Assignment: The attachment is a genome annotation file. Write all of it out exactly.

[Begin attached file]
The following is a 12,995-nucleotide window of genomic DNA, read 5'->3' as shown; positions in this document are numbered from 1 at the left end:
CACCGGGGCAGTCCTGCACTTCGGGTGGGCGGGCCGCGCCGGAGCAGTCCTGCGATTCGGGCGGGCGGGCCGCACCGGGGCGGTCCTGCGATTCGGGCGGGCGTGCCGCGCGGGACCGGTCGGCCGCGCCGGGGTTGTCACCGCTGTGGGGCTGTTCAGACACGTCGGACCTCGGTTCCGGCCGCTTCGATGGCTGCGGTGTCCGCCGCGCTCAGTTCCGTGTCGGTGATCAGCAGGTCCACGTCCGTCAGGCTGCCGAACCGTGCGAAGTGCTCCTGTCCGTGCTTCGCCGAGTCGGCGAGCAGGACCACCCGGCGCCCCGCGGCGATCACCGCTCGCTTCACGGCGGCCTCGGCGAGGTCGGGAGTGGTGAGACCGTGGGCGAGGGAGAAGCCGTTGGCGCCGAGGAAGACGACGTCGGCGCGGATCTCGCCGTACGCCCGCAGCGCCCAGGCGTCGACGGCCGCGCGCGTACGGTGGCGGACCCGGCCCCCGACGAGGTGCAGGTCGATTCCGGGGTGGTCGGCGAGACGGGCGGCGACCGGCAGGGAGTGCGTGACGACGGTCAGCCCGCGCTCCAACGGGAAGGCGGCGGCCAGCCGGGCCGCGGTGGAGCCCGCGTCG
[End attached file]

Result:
The following is a 12,995-nucleotide window of genomic DNA, read 5'->3' as shown; positions in this document are numbered from 1 at the left end:
CACCGGGGCAGTCCTGCACTTCGGGTGGGCGGGCCGCGCCGGAGCAGTCCTGCGATTCGGGCGGGCGGGCCGCACCGGGGCGGTCCTGCGATTCGGGCGGGCGTGCCGCGCGGGACCGGTCGGCCGCGCCGGGGTTGTCACCGCTGTGGGGCTGTTCAGACACGTCGGACCTCGGTTCCGGCCGCTTCGATGGCTGCGGTGTCCGCCGCGCTCAGTTCCGTGTCGGTGATCAGCAGGTCCACGTCCGTCAGGCTGCCGAACCGTGCGAAGTGCTCCTGTCCGTGCTTCGCCGAGTCGGCGAGCAGGACCACCCGGCGCCCCGCGGCGATCACCGCTCGCTTCACGGCGGCCTCGGCGAGGTCGGGAGTGGTGAGACCGTGGGCGAGGGAGAAGCCGTTGGCGCCGAGGAAGACGACGTCGGCGCGGATCTCGCCGTACGCCCGCAGCGCCCAGGCGTCGACGGCCGCGCGCGTACGGTGGCGGACCCGGCCCCCGACGAGGTGCAGGTCGATTCCGGGGTGGTCGGCGAGACGGGCGGCGACCGGCAGGGAGTGCGTGACGACGGTCAGCCCGCGCTCCAACGGGAAGGCGGCGGCCAGCCGGGCCGCGGTGGAGCCCGCGTCG